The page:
Completeness of Nutrient Contents- Chemical fertilizers contain mostly nitrogen, phosphorous and potassium plus some filler and other chemical contents not needed by the plant. Natural fertilizers, on the other hand, contain naturally decaying materials like fish meals, blood and bone meals that contain calcium and magnesium that are also required by plants.

    Cost Efficiency- Chemically formulated nutrients in inorganic fertilizers turn out to be much cheaper since a small amount contains great concentrations. Compost and other wastes that comprise organic fertilizers take time to process, store and transport and are applied as layers in order to fully cover the cultivated soil. Thus, greater quantities are consumed in order to achieve the effective results, which denote that related costs could be higher.

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    Effects on the Soil- Inorganic fertilizers tend to cause nitrogen leaching at groundwater levels, especially during heavy rains. The chemically-laced soil will either be carried along with the water run-offs or will be channeled deeper into the ground. In addition, the chemicals add acidity to the soil which can drive away the microbes and earthworms. Organic matters in natural fertilizers promote and strengthen microbial communities. The activities of the microbe will loosen the soil and will result to aeration as oxygen can easily pass through the gaps created by the microbes. These are the factors that heighten the suitability of the soil for cultivation purposes.

    Real Compost 

    Effects on Plants- Since the nutrients provided by inorganic fertilizers are limited, plant growth eventually becomes stunted and most of the plants and crops produced are undersized. The soil is also inhibited from producing its own nutrients in as much as microbes migrate elsewhere once they are affected by high acidity. Organic fertilizers, on the other hand, tend to build up a stronger microbial community, which encourages the presence of microbes that feed on disease causing fungi that attack the roots of the plants. Plants eventually flourish, free from diseases and with a continuous supply of complete nutrients. In addition to these benefits, the sticky white substance produced by microbes protects and encourages the roots to grow several feet below groundwater reservoir to allow more water and nutrient intakes.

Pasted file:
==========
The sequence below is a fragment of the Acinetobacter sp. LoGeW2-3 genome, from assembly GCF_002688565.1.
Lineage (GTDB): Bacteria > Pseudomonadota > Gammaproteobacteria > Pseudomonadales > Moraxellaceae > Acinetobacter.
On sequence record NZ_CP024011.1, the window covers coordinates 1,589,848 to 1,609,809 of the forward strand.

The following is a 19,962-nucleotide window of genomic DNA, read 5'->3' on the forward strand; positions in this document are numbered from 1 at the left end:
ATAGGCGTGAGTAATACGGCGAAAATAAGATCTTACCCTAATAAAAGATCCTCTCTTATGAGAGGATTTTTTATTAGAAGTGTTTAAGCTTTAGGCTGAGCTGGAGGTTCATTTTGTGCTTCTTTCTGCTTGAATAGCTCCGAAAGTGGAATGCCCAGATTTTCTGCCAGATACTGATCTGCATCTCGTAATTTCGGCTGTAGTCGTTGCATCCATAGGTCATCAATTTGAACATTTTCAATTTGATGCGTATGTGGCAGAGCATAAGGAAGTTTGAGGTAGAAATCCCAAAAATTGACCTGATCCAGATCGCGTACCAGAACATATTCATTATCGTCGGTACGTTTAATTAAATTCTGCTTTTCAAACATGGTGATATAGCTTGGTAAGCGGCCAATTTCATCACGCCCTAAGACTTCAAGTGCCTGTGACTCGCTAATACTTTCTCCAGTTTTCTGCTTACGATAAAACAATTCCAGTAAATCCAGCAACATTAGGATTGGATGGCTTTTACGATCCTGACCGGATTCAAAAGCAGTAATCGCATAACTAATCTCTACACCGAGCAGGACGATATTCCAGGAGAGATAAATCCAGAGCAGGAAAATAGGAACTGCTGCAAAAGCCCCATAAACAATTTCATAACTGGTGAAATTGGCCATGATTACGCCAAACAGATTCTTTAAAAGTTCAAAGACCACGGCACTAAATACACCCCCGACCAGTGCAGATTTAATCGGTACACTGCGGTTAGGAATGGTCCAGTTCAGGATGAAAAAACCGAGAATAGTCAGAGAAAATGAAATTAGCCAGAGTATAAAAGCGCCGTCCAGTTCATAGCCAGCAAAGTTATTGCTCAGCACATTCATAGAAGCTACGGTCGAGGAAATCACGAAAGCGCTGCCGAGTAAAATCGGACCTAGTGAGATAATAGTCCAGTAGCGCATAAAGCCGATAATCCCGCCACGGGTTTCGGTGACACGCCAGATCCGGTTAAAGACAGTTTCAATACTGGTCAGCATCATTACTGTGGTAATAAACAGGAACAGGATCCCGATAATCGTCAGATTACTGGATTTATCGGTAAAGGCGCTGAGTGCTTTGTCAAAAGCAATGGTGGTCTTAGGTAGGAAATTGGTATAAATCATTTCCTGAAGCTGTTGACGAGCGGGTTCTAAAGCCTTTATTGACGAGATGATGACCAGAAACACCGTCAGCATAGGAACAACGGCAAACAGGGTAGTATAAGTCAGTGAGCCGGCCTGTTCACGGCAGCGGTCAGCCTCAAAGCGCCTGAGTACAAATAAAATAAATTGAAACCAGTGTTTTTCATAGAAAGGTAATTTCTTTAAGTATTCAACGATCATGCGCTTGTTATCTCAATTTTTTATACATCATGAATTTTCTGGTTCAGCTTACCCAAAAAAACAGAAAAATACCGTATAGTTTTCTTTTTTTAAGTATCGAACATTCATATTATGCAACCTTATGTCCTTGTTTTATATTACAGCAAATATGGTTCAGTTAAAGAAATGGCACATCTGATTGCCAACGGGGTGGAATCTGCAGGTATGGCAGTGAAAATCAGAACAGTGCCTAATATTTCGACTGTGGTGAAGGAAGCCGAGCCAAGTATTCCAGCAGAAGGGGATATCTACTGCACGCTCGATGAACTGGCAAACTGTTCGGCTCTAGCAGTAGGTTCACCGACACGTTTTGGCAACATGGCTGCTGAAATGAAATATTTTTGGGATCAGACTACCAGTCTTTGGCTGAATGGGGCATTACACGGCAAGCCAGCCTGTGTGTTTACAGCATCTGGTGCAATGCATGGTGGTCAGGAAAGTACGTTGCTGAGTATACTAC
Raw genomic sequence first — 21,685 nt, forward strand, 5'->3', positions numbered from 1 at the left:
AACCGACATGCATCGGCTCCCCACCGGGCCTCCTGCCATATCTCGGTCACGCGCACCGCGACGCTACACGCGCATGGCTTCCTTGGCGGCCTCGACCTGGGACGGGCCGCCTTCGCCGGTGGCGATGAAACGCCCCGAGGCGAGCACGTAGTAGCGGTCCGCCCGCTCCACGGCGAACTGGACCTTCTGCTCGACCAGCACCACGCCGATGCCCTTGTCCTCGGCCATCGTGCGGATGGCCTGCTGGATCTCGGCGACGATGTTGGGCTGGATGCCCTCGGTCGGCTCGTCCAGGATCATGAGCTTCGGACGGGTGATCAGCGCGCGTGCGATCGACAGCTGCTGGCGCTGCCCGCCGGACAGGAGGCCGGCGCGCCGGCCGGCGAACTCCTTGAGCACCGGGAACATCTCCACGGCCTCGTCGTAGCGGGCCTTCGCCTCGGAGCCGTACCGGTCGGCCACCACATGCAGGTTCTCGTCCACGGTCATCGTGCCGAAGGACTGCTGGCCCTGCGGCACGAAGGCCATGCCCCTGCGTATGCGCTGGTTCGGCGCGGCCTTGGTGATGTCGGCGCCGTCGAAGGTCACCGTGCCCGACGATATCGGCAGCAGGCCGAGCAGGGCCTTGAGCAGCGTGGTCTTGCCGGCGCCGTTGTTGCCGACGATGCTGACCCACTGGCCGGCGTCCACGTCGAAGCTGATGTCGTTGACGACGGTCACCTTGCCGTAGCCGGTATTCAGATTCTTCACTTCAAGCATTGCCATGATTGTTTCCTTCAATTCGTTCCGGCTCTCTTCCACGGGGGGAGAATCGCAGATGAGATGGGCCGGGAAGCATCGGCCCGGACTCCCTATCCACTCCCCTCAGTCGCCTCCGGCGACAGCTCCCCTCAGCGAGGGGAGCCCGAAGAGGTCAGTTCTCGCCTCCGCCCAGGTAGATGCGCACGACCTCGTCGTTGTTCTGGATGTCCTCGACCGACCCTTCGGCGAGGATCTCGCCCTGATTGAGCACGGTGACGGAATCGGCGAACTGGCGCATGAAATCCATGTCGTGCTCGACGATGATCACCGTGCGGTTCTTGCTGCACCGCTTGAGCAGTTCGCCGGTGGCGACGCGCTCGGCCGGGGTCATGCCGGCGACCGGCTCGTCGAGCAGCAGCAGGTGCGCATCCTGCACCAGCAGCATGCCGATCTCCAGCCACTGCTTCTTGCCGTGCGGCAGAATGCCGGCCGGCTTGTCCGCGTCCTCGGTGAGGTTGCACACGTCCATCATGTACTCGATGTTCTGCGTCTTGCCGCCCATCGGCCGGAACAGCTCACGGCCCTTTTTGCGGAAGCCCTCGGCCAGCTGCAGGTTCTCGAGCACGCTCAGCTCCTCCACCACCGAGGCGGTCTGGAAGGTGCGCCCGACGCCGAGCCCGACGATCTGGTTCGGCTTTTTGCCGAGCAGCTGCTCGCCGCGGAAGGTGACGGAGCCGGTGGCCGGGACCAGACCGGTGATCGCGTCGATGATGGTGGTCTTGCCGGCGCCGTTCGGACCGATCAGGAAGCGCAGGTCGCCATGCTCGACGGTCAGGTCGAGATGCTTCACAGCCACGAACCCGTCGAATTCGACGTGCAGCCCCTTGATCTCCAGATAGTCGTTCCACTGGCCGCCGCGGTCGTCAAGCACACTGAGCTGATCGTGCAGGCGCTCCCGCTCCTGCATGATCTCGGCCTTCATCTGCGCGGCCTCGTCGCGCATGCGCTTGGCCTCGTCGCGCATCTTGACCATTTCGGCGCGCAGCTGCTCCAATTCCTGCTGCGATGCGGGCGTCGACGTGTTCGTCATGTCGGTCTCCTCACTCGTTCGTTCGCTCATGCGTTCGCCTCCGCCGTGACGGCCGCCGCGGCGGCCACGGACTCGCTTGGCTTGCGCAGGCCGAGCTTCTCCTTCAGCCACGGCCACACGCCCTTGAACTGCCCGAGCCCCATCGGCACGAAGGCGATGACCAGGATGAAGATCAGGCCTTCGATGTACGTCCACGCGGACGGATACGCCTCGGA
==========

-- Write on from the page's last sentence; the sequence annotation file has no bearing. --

Long-term Effects on Both Soil and Plants- Long-term applications of chemical fertilizers result to soil depletion and barrenness. Plants become unhealthy and will be susceptible to diseases. Long-term applications of organic fertilizer promote sustainability and biodiversity since the plants will flourish and encourage the presence of other living organism and dwellers.

    Summarizing the Differences:

    A recap of these differences will provide home-gardeners with a guide for fertilizer choices. Organic fertilizers may take time before they can achieve their positive influences on the soil but the promised-benefits are guaranteed as all natural and can be expected to last for a long term. This stands opposed to the chemical fertilizers that are capable of producing fast and bountiful results yet these are short-term benefits which give rise to threats of soil disturbances and degradation. In today's current state of affairs, sustainability is touted as the key for long-term survival, which only natural fertilizers can bring about in home gardening and agriculture as a whole.